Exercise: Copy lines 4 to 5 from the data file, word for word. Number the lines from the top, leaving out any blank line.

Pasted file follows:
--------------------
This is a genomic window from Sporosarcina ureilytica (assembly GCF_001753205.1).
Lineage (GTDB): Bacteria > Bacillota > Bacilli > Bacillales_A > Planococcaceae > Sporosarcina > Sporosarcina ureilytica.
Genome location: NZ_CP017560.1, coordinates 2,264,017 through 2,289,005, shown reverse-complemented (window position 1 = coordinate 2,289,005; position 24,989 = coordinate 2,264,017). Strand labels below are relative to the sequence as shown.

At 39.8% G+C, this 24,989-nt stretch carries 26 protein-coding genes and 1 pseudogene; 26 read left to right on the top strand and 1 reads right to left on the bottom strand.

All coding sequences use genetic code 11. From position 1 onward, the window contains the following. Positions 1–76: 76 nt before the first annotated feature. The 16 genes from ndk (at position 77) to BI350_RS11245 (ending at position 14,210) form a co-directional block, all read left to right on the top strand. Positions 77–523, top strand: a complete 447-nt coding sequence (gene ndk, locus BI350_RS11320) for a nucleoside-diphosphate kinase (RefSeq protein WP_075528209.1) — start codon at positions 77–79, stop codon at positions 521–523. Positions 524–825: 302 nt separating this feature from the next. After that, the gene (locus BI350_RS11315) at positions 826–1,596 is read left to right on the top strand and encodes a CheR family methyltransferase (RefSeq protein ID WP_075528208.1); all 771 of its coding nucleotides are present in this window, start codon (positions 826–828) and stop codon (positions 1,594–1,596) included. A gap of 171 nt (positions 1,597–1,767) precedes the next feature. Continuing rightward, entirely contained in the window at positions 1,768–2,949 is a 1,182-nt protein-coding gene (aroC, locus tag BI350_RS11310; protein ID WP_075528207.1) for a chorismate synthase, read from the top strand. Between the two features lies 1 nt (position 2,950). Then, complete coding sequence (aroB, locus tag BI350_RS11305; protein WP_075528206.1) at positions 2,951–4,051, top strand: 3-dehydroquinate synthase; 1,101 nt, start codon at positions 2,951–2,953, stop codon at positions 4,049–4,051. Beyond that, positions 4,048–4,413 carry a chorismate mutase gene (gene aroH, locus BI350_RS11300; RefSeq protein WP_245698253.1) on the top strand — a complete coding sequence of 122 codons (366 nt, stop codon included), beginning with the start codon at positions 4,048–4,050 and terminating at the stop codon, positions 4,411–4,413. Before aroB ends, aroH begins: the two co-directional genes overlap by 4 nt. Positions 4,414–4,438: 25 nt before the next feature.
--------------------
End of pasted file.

At 39.8% G+C, this 24,989-nt stretch carries 26 protein-coding genes and 1 pseudogene; 26 read left to right on the top strand and 1 reads right to left on the bottom strand.

All coding sequences use genetic code 11. From position 1 onward, the window contains the following. Positions 1–76: 76 nt before the first annotated feature. The 16 genes from ndk (at position 77) to BI350_RS11245 (ending at position 14,210) form a co-directional block, all read left to right on the top strand. Positions 77–523, top strand: a complete 447-nt coding sequence (gene ndk, locus BI350_RS11320) for a nucleoside-diphosphate kinase (RefSeq protein WP_075528209.1) — start codon at positions 77–79, stop codon at positions 521–523. Positions 524–825: 302 nt separating this feature from the next. After that, the gene (locus BI350_RS11315) at positions 826–1,596 is read left to right on the top strand and encodes a CheR family methyltransferase (RefSeq protein ID WP_075528208.1); all 771 of its coding nucleotides are present in this window, start codon (positions 826–828) and stop codon (positions 1,594–1,596) included. A gap of 171 nt (positions 1,597–1,767) precedes the next feature. Continuing rightward, entirely contained in the window at positions 1,768–2,949 is a 1,182-nt protein-coding gene (aroC, locus tag BI350_RS11310; protein ID WP_075528207.1) for a chorismate synthase, read from the top strand. Between the two features lies 1 nt (position 2,950). Then, complete coding sequence (aroB, locus tag BI350_RS11305; protein WP_075528206.1) at positions 2,951–4,051, top strand: 3-dehydroquinate synthase; 1,101 nt, start codon at positions 2,951–2,953, stop codon at positions 4,049–4,051. Beyond that, positions 4,048–4,413 carry a chorismate mutase gene (gene aroH, locus BI350_RS11300; RefSeq protein WP_245698253.1) on the top strand — a complete coding sequence of 122 codons (366 nt, stop codon included), beginning with the start codon at positions 4,048–4,050 and terminating at the stop codon, positions 4,411–4,413. Before aroB ends, aroH begins: the two co-directional genes overlap by 4 nt. Positions 4,414–4,438: 25 nt before the next feature.